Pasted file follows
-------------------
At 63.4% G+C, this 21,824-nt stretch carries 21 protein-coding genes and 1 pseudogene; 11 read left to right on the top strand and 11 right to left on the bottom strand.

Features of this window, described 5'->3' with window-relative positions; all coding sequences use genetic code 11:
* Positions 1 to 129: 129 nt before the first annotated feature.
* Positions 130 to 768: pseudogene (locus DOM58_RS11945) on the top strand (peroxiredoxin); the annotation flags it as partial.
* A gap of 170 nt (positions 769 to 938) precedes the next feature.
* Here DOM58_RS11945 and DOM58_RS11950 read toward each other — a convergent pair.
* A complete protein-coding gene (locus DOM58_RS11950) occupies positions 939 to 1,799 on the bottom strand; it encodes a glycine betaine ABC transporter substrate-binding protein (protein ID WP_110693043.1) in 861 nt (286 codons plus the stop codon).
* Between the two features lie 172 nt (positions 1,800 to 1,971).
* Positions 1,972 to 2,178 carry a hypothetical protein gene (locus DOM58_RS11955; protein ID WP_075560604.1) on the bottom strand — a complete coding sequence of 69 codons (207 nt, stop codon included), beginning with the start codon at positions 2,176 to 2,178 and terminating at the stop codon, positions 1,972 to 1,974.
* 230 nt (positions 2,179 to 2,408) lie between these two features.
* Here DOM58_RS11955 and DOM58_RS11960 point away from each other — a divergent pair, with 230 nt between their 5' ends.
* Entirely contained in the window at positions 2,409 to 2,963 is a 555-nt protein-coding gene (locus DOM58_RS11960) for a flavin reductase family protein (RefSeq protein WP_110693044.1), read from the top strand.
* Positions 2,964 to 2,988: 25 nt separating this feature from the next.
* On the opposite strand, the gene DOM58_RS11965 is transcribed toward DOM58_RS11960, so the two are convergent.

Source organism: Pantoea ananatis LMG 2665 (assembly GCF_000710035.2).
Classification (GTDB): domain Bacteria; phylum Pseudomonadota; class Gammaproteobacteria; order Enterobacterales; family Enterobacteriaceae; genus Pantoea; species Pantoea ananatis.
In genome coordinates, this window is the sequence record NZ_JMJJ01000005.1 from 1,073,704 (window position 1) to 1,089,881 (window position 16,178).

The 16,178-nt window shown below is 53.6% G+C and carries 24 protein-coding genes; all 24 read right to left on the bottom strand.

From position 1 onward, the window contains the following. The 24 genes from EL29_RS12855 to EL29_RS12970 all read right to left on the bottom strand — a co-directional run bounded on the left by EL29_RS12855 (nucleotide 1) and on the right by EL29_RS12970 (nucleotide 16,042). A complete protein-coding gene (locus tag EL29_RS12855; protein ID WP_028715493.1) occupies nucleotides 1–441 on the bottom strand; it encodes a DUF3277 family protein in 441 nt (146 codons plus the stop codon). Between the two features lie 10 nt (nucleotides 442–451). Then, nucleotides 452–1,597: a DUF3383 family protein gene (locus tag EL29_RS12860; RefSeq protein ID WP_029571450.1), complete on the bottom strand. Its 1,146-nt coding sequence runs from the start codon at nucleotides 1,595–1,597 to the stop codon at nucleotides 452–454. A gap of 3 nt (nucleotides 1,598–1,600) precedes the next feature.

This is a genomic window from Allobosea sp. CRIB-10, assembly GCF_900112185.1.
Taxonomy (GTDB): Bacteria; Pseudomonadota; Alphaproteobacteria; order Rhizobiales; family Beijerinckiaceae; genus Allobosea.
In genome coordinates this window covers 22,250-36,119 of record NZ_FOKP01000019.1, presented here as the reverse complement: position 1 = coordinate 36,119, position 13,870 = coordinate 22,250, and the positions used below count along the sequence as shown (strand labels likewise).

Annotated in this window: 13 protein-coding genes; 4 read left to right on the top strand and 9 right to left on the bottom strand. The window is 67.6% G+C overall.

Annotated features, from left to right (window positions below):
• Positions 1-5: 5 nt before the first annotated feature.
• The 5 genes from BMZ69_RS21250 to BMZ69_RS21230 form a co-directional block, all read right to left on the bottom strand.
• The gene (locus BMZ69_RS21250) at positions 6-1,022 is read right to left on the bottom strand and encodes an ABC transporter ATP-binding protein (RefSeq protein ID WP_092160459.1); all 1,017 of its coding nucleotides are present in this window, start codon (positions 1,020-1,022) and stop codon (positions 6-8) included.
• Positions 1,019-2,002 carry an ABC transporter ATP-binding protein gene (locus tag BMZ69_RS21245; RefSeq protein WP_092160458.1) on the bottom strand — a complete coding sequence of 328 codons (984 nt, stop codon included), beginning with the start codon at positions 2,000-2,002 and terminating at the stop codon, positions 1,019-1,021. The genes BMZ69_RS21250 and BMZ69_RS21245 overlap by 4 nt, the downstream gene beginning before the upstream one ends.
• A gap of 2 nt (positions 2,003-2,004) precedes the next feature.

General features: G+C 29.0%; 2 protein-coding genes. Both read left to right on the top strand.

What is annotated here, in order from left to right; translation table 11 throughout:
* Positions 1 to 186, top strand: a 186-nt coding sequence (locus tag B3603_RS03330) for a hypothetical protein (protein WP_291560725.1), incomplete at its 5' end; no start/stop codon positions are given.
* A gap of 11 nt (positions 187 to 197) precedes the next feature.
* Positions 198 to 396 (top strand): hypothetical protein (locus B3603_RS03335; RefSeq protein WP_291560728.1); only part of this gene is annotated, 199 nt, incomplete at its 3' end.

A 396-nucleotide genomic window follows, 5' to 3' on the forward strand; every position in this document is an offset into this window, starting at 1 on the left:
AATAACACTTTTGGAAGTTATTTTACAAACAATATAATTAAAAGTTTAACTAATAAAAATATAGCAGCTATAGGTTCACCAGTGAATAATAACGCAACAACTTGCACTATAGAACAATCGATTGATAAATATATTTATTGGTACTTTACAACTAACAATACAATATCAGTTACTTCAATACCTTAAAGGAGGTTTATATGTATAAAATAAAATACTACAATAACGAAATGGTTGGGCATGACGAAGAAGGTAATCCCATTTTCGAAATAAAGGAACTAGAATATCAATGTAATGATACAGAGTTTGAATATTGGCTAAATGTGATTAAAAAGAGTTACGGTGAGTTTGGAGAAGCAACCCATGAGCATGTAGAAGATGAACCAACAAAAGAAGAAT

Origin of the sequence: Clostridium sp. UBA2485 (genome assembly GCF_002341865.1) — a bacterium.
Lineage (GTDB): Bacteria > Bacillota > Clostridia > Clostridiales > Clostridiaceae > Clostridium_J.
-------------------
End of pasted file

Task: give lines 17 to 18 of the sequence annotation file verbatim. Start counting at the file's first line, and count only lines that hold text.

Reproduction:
In genome coordinates, this window is the sequence record NZ_JMJJ01000005.1 from 1,073,704 (window position 1) to 1,089,881 (window position 16,178).

The 16,178-nt window shown below is 53.6% G+C and carries 24 protein-coding genes; all 24 read right to left on the bottom strand.